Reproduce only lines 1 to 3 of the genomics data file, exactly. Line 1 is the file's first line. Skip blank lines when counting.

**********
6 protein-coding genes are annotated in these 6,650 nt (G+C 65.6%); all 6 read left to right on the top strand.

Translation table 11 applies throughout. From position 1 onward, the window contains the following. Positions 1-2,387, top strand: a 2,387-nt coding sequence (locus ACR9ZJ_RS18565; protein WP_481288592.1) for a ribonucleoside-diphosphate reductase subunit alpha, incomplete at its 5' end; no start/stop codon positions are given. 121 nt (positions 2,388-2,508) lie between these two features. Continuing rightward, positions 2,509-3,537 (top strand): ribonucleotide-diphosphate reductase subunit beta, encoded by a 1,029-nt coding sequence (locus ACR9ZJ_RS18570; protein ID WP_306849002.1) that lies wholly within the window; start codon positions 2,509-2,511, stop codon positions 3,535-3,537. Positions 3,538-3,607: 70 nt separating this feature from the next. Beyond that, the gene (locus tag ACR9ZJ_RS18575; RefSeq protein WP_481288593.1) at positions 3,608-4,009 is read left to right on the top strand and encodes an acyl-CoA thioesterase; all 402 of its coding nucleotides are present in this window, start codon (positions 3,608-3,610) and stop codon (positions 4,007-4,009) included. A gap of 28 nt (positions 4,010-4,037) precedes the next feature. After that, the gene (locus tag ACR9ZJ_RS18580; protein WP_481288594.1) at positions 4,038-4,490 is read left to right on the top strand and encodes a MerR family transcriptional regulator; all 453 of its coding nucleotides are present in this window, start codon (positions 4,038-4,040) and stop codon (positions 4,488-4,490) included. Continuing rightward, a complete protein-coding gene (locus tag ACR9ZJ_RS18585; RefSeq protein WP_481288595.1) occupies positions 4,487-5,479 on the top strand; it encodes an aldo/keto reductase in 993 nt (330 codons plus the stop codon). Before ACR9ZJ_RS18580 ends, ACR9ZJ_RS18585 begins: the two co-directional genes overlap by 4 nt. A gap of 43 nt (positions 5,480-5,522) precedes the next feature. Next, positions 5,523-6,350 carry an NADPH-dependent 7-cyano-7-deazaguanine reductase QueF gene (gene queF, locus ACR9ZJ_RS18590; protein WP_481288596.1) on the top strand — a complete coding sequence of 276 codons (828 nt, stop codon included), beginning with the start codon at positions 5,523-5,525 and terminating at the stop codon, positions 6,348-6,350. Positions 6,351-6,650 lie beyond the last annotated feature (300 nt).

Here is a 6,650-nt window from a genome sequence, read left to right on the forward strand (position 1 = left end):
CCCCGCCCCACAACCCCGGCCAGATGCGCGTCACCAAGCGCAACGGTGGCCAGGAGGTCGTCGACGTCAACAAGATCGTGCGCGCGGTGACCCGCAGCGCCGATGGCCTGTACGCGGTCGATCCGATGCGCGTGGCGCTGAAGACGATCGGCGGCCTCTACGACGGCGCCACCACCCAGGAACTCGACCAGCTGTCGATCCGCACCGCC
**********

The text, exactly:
6 protein-coding genes are annotated in these 6,650 nt (G+C 65.6%); all 6 read left to right on the top strand.

Translation table 11 applies throughout. From position 1 onward, the window contains the following. Positions 1-2,387, top strand: a 2,387-nt coding sequence (locus ACR9ZJ_RS18565; protein WP_481288592.1) for a ribonucleoside-diphosphate reductase subunit alpha, incomplete at its 5' end; no start/stop codon positions are given. 121 nt (positions 2,388-2,508) lie between these two features. Continuing rightward, positions 2,509-3,537 (top strand): ribonucleotide-diphosphate reductase subunit beta, encoded by a 1,029-nt coding sequence (locus ACR9ZJ_RS18570; protein ID WP_306849002.1) that lies wholly within the window; start codon positions 2,509-2,511, stop codon positions 3,535-3,537. Positions 3,538-3,607: 70 nt separating this feature from the next. Beyond that, the gene (locus tag ACR9ZJ_RS18575; RefSeq protein WP_481288593.1) at positions 3,608-4,009 is read left to right on the top strand and encodes an acyl-CoA thioesterase; all 402 of its coding nucleotides are present in this window, start codon (positions 3,608-3,610) and stop codon (positions 4,007-4,009) included. A gap of 28 nt (positions 4,010-4,037) precedes the next feature. After that, the gene (locus tag ACR9ZJ_RS18580; protein WP_481288594.1) at positions 4,038-4,490 is read left to right on the top strand and encodes a MerR family transcriptional regulator; all 453 of its coding nucleotides are present in this window, start codon (positions 4,038-4,040) and stop codon (positions 4,488-4,490) included. Continuing rightward, a complete protein-coding gene (locus tag ACR9ZJ_RS18585; RefSeq protein WP_481288595.1) occupies positions 4,487-5,479 on the top strand; it encodes an aldo/keto reductase in 993 nt (330 codons plus the stop codon). Before ACR9ZJ_RS18580 ends, ACR9ZJ_RS18585 begins: the two co-directional genes overlap by 4 nt. A gap of 43 nt (positions 5,480-5,522) precedes the next feature. Next, positions 5,523-6,350 carry an NADPH-dependent 7-cyano-7-deazaguanine reductase QueF gene (gene queF, locus ACR9ZJ_RS18590; protein WP_481288596.1) on the top strand — a complete coding sequence of 276 codons (828 nt, stop codon included), beginning with the start codon at positions 5,523-5,525 and terminating at the stop codon, positions 6,348-6,350. Positions 6,351-6,650 lie beyond the last annotated feature (300 nt).

Here is a 6,650-nt window from a genome sequence, read left to right on the forward strand (position 1 = left end):